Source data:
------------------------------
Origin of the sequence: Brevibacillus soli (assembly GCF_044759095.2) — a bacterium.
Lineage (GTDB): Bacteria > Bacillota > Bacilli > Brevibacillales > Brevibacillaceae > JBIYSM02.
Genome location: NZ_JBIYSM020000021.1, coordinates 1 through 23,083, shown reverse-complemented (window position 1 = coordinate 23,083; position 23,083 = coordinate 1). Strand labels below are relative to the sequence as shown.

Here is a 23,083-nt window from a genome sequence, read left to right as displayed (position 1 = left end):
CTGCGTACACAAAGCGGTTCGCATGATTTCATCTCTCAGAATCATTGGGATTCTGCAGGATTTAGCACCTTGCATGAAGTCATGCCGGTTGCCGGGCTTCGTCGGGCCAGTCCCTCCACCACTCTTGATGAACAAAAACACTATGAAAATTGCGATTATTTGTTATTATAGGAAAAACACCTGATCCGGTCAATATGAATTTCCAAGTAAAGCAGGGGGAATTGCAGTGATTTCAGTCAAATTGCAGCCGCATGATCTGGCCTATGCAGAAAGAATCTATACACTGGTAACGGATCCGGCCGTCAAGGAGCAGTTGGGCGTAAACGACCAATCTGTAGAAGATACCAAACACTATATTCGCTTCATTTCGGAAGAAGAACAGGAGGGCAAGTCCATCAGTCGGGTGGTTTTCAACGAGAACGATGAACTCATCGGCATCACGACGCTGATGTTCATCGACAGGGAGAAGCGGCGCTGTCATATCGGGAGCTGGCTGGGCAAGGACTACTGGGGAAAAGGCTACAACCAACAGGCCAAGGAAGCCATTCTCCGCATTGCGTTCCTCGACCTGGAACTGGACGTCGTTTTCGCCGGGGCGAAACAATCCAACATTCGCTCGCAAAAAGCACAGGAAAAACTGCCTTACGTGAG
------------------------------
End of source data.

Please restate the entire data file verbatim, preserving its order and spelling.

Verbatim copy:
Origin of the sequence: Brevibacillus soli (assembly GCF_044759095.2) — a bacterium.
Lineage (GTDB): Bacteria > Bacillota > Bacilli > Brevibacillales > Brevibacillaceae > JBIYSM02.
Genome location: NZ_JBIYSM020000021.1, coordinates 1 through 23,083, shown reverse-complemented (window position 1 = coordinate 23,083; position 23,083 = coordinate 1). Strand labels below are relative to the sequence as shown.

Here is a 23,083-nt window from a genome sequence, read left to right as displayed (position 1 = left end):
CTGCGTACACAAAGCGGTTCGCATGATTTCATCTCTCAGAATCATTGGGATTCTGCAGGATTTAGCACCTTGCATGAAGTCATGCCGGTTGCCGGGCTTCGTCGGGCCAGTCCCTCCACCACTCTTGATGAACAAAAACACTATGAAAATTGCGATTATTTGTTATTATAGGAAAAACACCTGATCCGGTCAATATGAATTTCCAAGTAAAGCAGGGGGAATTGCAGTGATTTCAGTCAAATTGCAGCCGCATGATCTGGCCTATGCAGAAAGAATCTATACACTGGTAACGGATCCGGCCGTCAAGGAGCAGTTGGGCGTAAACGACCAATCTGTAGAAGATACCAAACACTATATTCGCTTCATTTCGGAAGAAGAACAGGAGGGCAAGTCCATCAGTCGGGTGGTTTTCAACGAGAACGATGAACTCATCGGCATCACGACGCTGATGTTCATCGACAGGGAGAAGCGGCGCTGTCATATCGGGAGCTGGCTGGGCAAGGACTACTGGGGAAAAGGCTACAACCAACAGGCCAAGGAAGCCATTCTCCGCATTGCGTTCCTCGACCTGGAACTGGACGTCGTTTTCGCCGGGGCGAAACAATCCAACATTCGCTCGCAAAAAGCACAGGAAAAACTGCCTTACGTGAG